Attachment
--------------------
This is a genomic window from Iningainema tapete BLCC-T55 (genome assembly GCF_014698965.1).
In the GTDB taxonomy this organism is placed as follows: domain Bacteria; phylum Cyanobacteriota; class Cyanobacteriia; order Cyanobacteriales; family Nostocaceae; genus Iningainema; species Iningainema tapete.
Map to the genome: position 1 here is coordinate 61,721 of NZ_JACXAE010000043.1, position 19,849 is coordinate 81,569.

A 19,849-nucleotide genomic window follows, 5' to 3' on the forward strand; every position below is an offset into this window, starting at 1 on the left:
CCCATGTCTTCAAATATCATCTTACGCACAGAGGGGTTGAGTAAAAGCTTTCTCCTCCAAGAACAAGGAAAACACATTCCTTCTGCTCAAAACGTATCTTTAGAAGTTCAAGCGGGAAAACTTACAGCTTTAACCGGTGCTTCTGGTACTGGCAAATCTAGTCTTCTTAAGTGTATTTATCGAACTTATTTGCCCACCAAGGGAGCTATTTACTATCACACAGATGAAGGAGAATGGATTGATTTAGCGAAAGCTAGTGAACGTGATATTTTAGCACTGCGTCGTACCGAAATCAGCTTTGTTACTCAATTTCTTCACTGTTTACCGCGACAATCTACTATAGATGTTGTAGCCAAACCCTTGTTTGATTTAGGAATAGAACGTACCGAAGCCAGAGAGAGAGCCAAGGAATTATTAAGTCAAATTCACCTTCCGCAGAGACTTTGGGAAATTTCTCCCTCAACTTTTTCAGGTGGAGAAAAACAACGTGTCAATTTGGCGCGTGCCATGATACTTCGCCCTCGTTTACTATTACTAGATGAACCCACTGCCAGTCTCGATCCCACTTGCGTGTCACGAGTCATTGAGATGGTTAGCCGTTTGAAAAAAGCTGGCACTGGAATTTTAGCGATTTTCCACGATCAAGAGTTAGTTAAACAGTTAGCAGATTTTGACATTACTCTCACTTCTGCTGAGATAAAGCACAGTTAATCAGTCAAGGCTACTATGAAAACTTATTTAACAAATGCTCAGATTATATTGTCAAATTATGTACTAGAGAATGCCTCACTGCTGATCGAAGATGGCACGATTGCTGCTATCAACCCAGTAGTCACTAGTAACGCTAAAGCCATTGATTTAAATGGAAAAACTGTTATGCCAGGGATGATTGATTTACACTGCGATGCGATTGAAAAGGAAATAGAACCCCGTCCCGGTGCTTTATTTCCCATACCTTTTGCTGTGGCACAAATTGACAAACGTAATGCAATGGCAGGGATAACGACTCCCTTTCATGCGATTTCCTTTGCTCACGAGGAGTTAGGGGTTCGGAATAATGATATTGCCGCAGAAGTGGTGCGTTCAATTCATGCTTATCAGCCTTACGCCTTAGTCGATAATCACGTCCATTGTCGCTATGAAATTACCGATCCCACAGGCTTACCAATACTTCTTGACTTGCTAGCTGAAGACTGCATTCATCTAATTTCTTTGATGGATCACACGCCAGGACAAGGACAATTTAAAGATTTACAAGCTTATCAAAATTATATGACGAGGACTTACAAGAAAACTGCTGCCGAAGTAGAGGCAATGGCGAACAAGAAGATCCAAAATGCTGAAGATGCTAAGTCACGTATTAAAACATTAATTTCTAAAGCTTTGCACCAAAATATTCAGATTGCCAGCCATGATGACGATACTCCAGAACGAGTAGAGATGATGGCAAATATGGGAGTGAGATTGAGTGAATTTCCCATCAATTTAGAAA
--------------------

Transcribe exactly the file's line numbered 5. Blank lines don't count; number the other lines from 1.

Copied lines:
CCCATGTCTTCAAATATCATCTTACGCACAGAGGGGTTGAGTAAAAGCTTTCTCCTCCAAGAACAAGGAAAACACATTCCTTCTGCTCAAAACGTATCTTTAGAAGTTCAAGCGGGAAAACTTACAGCTTTAACCGGTGCTTCTGGTACTGGCAAATCTAGTCTTCTTAAGTGTATTTATCGAACTTATTTGCCCACCAAGGGAGCTATTTACTATCACACAGATGAAGGAGAATGGATTGATTTAGCGAAAGCTAGTGAACGTGATATTTTAGCACTGCGTCGTACCGAAATCAGCTTTGTTACTCAATTTCTTCACTGTTTACCGCGACAATCTACTATAGATGTTGTAGCCAAACCCTTGTTTGATTTAGGAATAGAACGTACCGAAGCCAGAGAGAGAGCCAAGGAATTATTAAGTCAAATTCACCTTCCGCAGAGACTTTGGGAAATTTCTCCCTCAACTTTTTCAGGTGGAGAAAAACAACGTGTCAATTTGGCGCGTGCCATGATACTTCGCCCTCGTTTACTATTACTAGATGAACCCACTGCCAGTCTCGATCCCACTTGCGTGTCACGAGTCATTGAGATGGTTAGCCGTTTGAAAAAAGCTGGCACTGGAATTTTAGCGATTTTCCACGATCAAGAGTTAGTTAAACAGTTAGCAGATTTTGACATTACTCTCACTTCTGCTGAGATAAAGCACAGTTAATCAGTCAAGGCTACTATGAAAACTTATTTAACAAATGCTCAGATTATATTGTCAAATTATGTACTAGAGAATGCCTCACTGCTGATCGAAGATGGCACGATTGCTGCTATCAACCCAGTAGTCACTAGTAACGCTAAAGCCATTGATTTAAATGGAAAAACTGTTATGCCAGGGATGATTGATTTACACTGCGATGCGATTGAAAAGGAAATAGAACCCCGTCCCGGTGCTTTATTTCCCATACCTTTTGCTGTGGCACAAATTGACAAACGTAATGCAATGGCAGGGATAACGACTCCCTTTCATGCGATTTCCTTTGCTCACGAGGAGTTAGGGGTTCGGAATAATGATATTGCCGCAGAAGTGGTGCGTTCAATTCATGCTTATCAGCCTTACGCCTTAGTCGATAATCACGTCCATTGTCGCTATGAAATTACCGATCCCACAGGCTTACCAATACTTCTTGACTTGCTAGCTGAAGACTGCATTCATCTAATTTCTTTGATGGATCACACGCCAGGACAAGGACAATTTAAAGATTTACAAGCTTATCAAAATTATATGACGAGGACTTACAAGAAAACTGCTGCCGAAGTAGAGGCAATGGCGAACAAGAAGATCCAAAATGCTGAAGATGCTAAGTCACGTATTAAAACATTAATTTCTAAAGCTTTGCACCAAAATATTCAGATTGCCAGCCATGATGACGATACTCCAGAACGAGTAGAGATGATGGCAAATATGGGAGTGAGATTGAGTGAATTTCCCATCAATTTAGAAA